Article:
The lost art of concentration: being distracted in a digital world Part V

Watching the clock

An old-fashioned clock face with hands and a second hand is needed for this. Starting with the second hand at the 12, focus intently on its progress around the clock face without allowing any distracting thoughts to intervene. Every time your concentration is interrupted by a stray thought, wait until the second hand is at the 12 again, and start again. It’s harder than it sounds and can feel very frustrating initially, but once the ability is learnt it’s easy to access again and again, whenever you need to create a more concentrated state of mind.

We access so much information through what we see, but often we are not particularly observant about what we are looking at, leaving us with just an impression or feeling about what we’ve seen. In an effort to improve concentration skills, it’s worth considering how looking at and then visualising something, can reinforce concentration. Start by paying more attention, whether this is looking at a picture in an art gallery, or taking a bus ride, or just enjoying the scenery from a window. You don’t have to commit an exact graphic image to memory, but engage with it, notice details, reflect on it and, within a short time, you will be able to close your eyes and visualise it. There is no right or wrong way to do this, it’s just an opportunity to practise focus and improve concentration.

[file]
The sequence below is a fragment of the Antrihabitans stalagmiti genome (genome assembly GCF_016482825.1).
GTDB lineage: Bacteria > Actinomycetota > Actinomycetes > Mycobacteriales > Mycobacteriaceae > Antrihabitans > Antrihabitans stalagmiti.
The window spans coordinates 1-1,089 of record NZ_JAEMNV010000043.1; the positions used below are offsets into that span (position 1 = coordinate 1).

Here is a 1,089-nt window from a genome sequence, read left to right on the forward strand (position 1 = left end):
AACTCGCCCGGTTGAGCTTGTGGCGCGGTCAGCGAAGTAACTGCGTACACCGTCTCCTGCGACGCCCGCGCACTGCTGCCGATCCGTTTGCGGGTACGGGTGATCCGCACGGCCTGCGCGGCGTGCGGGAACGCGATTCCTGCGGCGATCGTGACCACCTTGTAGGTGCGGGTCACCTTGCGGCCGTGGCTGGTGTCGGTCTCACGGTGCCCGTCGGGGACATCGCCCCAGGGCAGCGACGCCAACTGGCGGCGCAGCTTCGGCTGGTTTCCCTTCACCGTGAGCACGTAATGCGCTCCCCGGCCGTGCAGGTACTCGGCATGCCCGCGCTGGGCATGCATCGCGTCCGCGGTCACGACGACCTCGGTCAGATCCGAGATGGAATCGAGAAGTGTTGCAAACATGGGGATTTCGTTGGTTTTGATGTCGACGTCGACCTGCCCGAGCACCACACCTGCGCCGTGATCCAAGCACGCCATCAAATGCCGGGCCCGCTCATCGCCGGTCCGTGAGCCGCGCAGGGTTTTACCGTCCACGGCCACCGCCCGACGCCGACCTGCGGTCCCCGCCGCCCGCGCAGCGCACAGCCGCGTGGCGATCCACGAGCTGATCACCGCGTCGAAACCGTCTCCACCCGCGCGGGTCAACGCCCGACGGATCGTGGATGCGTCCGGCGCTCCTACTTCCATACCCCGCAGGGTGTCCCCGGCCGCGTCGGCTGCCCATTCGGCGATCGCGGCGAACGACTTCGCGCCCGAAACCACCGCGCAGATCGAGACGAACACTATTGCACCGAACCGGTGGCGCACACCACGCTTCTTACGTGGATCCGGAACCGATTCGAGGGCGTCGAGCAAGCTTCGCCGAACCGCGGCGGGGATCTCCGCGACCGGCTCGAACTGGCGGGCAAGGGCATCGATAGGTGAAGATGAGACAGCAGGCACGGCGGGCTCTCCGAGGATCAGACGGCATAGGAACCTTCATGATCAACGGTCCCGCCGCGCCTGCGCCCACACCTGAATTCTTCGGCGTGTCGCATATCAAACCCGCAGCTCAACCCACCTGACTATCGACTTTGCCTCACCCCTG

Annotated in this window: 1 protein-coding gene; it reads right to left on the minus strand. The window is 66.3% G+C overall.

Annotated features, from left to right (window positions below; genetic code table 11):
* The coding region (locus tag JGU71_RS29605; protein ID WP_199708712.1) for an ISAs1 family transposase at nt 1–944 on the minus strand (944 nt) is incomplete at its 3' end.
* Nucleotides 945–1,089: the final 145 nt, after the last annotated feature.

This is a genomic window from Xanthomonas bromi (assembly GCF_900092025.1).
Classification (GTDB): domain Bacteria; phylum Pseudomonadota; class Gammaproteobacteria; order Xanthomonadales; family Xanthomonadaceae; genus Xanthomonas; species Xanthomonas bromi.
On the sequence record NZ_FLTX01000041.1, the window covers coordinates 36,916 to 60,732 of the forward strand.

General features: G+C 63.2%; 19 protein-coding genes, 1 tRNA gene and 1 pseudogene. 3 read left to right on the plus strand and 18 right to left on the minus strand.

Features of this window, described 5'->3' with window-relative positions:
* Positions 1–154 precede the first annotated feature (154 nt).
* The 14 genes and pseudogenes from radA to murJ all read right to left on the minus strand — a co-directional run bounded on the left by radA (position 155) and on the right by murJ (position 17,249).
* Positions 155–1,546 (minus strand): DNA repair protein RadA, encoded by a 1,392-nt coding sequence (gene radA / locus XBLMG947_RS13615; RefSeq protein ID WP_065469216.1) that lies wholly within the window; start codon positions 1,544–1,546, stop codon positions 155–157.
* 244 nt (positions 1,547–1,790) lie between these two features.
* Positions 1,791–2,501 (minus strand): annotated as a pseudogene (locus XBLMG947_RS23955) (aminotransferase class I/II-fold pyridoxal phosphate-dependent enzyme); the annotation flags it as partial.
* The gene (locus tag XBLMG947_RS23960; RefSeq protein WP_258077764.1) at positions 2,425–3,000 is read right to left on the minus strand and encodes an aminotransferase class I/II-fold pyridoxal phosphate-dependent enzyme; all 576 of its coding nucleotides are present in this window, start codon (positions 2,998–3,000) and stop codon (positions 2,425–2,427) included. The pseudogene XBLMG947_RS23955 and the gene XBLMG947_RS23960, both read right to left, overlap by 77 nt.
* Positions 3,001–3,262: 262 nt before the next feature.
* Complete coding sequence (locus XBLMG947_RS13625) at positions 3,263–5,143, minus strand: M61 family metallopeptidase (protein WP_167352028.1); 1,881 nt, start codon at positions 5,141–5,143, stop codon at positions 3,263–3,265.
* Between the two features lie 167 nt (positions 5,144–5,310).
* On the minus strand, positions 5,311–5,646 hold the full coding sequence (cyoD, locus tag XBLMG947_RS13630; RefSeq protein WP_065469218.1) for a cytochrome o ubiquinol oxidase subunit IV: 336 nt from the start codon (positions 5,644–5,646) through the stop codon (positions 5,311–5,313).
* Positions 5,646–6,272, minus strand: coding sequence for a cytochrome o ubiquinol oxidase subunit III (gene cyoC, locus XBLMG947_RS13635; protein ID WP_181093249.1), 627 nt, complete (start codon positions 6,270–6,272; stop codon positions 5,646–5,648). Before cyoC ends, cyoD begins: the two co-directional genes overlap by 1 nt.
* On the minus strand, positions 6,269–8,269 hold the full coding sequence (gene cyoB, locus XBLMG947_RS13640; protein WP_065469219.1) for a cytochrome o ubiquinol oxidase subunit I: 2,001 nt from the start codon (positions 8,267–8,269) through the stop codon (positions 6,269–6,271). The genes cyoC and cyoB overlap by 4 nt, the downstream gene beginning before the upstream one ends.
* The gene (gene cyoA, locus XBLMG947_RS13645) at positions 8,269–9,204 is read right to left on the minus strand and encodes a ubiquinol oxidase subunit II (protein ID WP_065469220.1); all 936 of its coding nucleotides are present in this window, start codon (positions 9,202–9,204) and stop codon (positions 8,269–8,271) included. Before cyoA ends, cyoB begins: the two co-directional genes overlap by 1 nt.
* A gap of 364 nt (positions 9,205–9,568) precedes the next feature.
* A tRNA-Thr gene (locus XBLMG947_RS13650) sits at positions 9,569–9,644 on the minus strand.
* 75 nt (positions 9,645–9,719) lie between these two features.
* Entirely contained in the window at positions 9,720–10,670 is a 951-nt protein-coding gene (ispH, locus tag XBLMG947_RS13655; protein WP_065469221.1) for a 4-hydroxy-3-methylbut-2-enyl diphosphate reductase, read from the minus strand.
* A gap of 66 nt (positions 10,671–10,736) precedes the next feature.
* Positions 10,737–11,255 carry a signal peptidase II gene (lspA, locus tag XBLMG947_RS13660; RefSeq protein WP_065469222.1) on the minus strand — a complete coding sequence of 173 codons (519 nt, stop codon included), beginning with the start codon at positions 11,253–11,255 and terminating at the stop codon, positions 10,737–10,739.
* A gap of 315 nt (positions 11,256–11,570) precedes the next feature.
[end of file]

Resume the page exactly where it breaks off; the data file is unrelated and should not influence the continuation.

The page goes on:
There’s a huge difference between hearing and listening. Learning to listen well starts quite self-consciously but will also become a useful habit. You can use music to practice this, the length of a track giving you between three to five minutes (or longer) on which to focus. Really listen to the nuances of the music, its notes, cadences, instruments used, lyrics. Music is often just a background noise but real, complicated musical notation can be more than just pleasurable, it can be a real boon to helping relearn concentration skills.

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